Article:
In this project, 5 species of veneer from 4 mills comprising aspen, hemlock, incised Douglas-fir and spruce/lodgepole pine veneer were sampled and evaluated. Also, non-incised Douglas-fir veneer was assessed. A portable Metriguard laboratory unit was employed to measure the stress wave time for each piece of veneer sheet. Other relevant veneer characteristics such as density, moisture content and knot area were also measured. All veneer samples were visually graded according to CSA Standard O151-M1978. A computer database was developed to record all measured data.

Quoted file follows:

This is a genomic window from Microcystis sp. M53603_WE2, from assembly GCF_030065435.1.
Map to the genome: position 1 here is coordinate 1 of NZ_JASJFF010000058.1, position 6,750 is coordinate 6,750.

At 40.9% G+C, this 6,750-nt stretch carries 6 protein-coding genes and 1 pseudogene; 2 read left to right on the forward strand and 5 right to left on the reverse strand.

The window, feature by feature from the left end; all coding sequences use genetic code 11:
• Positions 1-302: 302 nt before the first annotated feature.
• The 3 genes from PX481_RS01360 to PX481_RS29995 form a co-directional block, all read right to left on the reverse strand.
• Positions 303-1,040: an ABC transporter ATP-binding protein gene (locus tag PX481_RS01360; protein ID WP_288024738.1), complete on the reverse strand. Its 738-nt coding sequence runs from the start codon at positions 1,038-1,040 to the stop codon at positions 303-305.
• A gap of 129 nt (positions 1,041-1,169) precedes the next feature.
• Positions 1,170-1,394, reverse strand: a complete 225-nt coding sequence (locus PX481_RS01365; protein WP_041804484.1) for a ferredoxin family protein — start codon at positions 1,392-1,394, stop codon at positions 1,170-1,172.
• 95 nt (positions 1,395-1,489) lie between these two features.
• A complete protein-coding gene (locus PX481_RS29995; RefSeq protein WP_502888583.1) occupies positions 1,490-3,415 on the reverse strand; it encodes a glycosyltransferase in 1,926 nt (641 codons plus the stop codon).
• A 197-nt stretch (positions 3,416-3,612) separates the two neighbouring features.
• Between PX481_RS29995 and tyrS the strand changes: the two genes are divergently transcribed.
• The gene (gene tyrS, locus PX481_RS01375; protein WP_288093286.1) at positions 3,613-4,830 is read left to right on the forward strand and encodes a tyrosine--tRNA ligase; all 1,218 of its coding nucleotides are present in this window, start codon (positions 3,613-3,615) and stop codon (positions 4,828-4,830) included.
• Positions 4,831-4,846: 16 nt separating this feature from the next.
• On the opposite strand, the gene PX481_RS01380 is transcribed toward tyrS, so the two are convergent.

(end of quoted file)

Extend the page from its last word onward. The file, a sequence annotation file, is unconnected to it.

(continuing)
A practical user-friendly computer software package VGrader 1.0 was developed to assess veneer sorting strategies. This software provides users with panel lay-up options in connection with veneer grading results. Users can assemble their desired veneer products using either visual grades or stress grades by mixing species, grades and thickness. Further built into this software is an end product strength prediction model which was calibrated with experimental results obtained throughout this research. An electronic user help manual is built into the software, which guides users through the operation of this software. The intent of the software is to provide users with a tool to assist users understand the relationship between veneer visual grades, stress grades and performance of their final veneer products. The tool can assist those seeking to develop new veneer based composites with predictable strength properties for engineered applications. The software can give quick answers to questions such as what percentage of specific veneer can be used for making a target product, and what the optimum stress-grading thresholds are. It can be used to adjust and calibrate mill stress grading operations to meet the market requirements of final products. It can also serve as a management tool for mill managers to optimize products mix and keep track of mill production. Further, it can recommend appropriate adjustments of on-line production when veneer species, log source, log diameter and final veneer products change.